Closed-circuit television (CCTV) is the use of video cameras to transmit a signal to a specific place, on a limited set of monitors. It differs from broadcast television in that the signal is not openly transmitted, though it may employ point to point (P2P), point to multipoint, or mesh wireless links. Though almost all video cameras fit this definition, the term is most often applied to those used for surveillance in areas that may need monitoring such as banks, casinos, airports, military installations, and convenience stores.
An Internet Protocol camera, or IP camera, is a type of digital video camera commonly employed for surveillance, and which unlike analog closed circuit television (CCTV) cameras can send and receive data via a computer network and the Internet. Although most cameras that do this are webcams, the term "IP camera" or "netcam" is usually applied only to those used for surveillance.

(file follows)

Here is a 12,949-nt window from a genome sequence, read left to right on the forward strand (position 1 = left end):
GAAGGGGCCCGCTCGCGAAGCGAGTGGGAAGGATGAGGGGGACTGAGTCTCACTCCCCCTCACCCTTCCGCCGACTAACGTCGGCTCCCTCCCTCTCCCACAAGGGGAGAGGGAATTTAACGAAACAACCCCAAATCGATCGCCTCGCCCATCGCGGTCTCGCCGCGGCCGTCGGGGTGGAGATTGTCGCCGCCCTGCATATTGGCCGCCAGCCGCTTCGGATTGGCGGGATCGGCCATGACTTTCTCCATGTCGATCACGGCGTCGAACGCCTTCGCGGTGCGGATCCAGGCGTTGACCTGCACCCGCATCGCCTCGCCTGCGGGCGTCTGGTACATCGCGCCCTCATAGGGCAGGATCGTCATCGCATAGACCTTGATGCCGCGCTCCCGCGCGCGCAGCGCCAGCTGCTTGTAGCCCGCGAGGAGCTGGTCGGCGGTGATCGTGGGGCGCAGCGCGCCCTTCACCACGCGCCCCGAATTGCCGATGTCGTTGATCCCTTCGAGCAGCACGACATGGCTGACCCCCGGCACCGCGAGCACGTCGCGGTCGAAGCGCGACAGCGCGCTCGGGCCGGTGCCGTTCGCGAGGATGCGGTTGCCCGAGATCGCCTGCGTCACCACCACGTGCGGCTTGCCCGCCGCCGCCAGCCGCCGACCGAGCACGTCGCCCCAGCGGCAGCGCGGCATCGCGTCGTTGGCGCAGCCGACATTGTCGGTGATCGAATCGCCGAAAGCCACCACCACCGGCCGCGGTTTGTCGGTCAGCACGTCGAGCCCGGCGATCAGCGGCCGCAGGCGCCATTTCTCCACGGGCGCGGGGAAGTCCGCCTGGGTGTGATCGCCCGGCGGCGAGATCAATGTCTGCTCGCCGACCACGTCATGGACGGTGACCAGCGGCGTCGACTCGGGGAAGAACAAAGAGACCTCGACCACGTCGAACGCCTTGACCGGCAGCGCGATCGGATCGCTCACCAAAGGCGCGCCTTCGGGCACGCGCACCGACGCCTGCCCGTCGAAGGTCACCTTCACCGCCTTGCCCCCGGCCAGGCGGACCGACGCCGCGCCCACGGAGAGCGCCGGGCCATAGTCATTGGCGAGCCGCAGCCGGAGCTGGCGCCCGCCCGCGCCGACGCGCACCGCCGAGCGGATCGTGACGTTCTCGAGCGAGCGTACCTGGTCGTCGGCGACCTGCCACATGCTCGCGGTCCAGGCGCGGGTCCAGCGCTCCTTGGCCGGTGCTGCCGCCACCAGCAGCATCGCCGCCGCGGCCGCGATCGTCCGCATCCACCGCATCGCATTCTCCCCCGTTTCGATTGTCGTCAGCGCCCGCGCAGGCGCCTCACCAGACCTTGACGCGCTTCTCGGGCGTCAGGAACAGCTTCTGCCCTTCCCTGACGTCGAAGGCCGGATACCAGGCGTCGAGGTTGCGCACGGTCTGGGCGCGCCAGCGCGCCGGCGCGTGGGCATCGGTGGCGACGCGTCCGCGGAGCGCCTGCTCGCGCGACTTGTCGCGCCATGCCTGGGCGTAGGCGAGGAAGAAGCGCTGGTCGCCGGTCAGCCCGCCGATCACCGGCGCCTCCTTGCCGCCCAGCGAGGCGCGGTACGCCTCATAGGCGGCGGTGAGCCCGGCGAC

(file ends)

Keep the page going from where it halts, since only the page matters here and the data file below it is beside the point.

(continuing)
There are two kinds of IP cameras:
- Centralized IP cameras, which require a central Network Video Recorder(NVR) to handle the recording, video and alarm management.
- Decentralized IP cameras, which do not require a central Network Video Recorder (NVR), as the cameras have recording function built-in and can thus record directly to local storage media, such as flash drives and hard disk drives or to standard network attached storage.
Analogue video camera transmits signals via coaxial cable to a single central location for monitoring, recording, and video analysis.
Pros of Analogue CCTV:
- Lower initial cost – In most cases, analogue cameras cost less up front than IP network cameras. Analogue cameras tend to handle low-light situations better than IP cameras on average, though IP camera technology is improving in this regard.
- Wide-spread compatibility – Mixing and matching camera models and surveillance equipment form different manufacturers is easy with an analogue CCTV setup.